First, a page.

by Richard Zacks



452pp/$30.00/April 2016

Chasing the Last Laugh

Reviewed by Steven H Silver

Mark Twain opens his 1897 travelogue, Following the Equator by giving a little background of his trip, stating:

"The starting point of this lecturing-trip around the world was Paris, where we had been living a year or two.

"We sailed for America, and there made certain preparations. This took but little time. Two members of my family elected to go with me. Also a carbuncle. The dictionary says a carbuncle is a kind of jewel. Humor is out of place in a dictionary.

"We started westward from New York in midsummer, with Major Pond to manage the platform-business as far as the Pacific. It was warm work, all the way, and the last fortnight of it was suffocatingly smoky, for in Oregon and British Columbia the forest fires were raging. We had an added week of smoke at the seaboard, where we were obliged to wait awhile for our ship. She had been getting herself ashore in the smoke, and she had to be docked and repaired.

"We sailed at last; and so ended a snail-paced march across the continent, which had lasted forty days."

What takes Train four paragraphs to describe in his book takes Richard Zacks more than 100 pages to cover in his book Chasing the Last Laugh: Mark Twain's Raucous and Redemptive Round-the-World Comedy Tour. Zacks presents a much more informative look at the "little time" Twain describes, explaining that not only were Twain and his wife Livy beset by health issues, but also were dealing with numerous law suits and subpoenas relating to Twain's failed publishing company and his failure to pay his creditors. The trip around the world, which Twain didn't want to make, was done in order to raise the funds to retire his vast amounts of debt.

Chasing the Last Laugh is, in many ways a companion piece to Following the Equator, providing the personal background that Mark Twain was to circumspect, or too embarassed, to share with his readers. Because of this, it doesn't quite live up to its subtitle, which sounds like Zacks is providing a riotous buddy movie in book form, as is also promised by the opening vignette of the Twains using a railroad in the Himalayas as a private roller coaster. Instead, Zacks reveals the private Canio behind Twain's public Pagliaccio.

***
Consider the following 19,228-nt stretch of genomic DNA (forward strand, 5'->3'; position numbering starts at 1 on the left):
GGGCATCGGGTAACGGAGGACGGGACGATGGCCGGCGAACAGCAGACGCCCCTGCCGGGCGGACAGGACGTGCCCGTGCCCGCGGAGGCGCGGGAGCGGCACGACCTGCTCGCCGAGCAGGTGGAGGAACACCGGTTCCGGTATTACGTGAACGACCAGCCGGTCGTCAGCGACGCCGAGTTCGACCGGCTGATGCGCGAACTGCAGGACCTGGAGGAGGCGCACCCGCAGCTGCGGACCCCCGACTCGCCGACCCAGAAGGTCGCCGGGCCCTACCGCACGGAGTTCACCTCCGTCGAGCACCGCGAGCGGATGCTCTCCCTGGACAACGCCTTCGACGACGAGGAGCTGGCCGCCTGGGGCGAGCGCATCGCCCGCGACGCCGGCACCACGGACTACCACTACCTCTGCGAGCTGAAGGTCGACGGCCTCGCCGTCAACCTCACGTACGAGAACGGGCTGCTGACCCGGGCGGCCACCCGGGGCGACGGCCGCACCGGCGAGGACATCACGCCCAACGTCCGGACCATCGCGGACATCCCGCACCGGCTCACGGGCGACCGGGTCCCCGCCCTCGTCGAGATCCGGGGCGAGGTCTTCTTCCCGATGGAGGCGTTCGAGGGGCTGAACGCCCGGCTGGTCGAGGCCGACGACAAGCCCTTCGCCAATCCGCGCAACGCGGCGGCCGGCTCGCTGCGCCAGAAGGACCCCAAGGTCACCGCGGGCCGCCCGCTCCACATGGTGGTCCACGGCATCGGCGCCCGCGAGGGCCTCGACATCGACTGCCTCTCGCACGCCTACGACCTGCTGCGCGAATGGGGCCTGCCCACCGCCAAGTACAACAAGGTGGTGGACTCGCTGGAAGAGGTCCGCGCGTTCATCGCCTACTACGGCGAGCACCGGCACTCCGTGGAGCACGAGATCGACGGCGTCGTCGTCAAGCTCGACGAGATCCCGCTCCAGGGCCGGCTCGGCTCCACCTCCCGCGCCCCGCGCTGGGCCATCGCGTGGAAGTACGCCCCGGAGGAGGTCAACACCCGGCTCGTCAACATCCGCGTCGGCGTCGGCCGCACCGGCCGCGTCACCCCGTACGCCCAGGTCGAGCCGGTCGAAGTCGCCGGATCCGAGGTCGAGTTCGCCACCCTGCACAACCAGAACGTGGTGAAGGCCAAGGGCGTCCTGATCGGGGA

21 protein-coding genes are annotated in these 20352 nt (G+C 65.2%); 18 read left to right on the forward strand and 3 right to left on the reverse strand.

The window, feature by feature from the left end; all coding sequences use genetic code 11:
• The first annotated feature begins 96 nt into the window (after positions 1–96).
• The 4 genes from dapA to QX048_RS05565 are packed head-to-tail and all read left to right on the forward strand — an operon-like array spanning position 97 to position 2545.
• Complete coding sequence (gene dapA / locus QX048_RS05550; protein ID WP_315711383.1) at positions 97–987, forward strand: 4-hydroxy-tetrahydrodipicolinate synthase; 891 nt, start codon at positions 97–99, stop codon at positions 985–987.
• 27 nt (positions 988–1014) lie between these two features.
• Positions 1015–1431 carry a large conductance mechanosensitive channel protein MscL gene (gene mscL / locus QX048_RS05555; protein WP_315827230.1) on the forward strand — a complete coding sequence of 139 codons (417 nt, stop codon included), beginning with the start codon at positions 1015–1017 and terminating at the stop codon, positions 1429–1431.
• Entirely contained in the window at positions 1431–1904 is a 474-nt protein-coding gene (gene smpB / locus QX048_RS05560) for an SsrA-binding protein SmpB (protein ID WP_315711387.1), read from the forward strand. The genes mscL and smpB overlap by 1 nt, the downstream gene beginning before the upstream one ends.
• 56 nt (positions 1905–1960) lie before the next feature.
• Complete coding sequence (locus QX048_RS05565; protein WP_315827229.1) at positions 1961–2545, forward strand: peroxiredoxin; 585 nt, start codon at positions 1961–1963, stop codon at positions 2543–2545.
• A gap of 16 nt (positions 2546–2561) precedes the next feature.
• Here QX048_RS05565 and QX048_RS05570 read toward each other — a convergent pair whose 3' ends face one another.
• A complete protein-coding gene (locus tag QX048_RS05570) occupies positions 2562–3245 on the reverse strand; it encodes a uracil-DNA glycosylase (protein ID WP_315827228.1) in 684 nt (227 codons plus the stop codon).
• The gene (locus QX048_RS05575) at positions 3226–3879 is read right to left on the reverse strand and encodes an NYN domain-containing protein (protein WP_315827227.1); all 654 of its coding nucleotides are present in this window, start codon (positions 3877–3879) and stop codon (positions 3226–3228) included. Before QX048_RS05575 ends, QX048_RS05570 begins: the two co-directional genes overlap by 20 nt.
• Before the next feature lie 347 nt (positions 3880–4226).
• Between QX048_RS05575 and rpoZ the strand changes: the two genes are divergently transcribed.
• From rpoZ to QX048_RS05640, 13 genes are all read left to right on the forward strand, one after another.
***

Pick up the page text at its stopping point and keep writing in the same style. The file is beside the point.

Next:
The Twain who traveled around the world amusing audiences suffered from financial concerns and ill health. He and his wife missed the two daughters they left behind, even while enjoying the company of the daughter who traveled with them. While Zacks's book could have simply recounted the information and the travels that appear in Following the Equator, Zacks does quite a bit more. His access to Twain's personal papers means that he is able to include pieces Twain wrote for possible inclusion in the book, which he later thought better of. More importantly, the concerns exhibited by Twain, his wife, and daughter in their letters helps flesh out the humans who made the tour.

Although Livy Clemens and Clara Clemens were Twain's companions on the journey, their relationship doesn't come across clearly in the book. Livy is constantly described as having a moderating effect on Twain, who is shown as going off half-cocked at the slightest perceived provocation, but Zacks doesn't attempt to understand their marraige or show how they worked together. Their relationship seems quite stilted, with Twain doing his own thing and Livy and Clara going off to do their own thing at many of the stops. Twain's own need to rest up on any days he was speaking in public, further limit their interactions and travels.

Zacks's book and research stand up on their own, although they are best read with a copy of Following the Equator near to hand as well as access to the internet, for Zacks often makes references and gives background information to the areas Twain visiting and the sights he saw, but he doesn't have the space, or the focus, to give complete information. Similarly, a map outlining Twain's journey would have been a nice addition to the book (or to Following the Equator, for that matter).

Zacks does a good job explaining the reasons for Twain's round-the-world tour and providing depth and a context for the book that Twain managed to get out of the trip. In the process, Zacks is able to cut through a lot of the hyperbole which Twain included in his wriitng for humorous effect, however at a distance of 120 years, there are only some many details of a private trip that can be reconstructed, even with the extensive letter-writing and journal maintained by Twain and Livy. Linked, as it is, so closely to Following the Equator, Chasing the Last Laugh works better in conjunction, or immediately after, reading Twain's book, almost like a throroughly researched commentary track.

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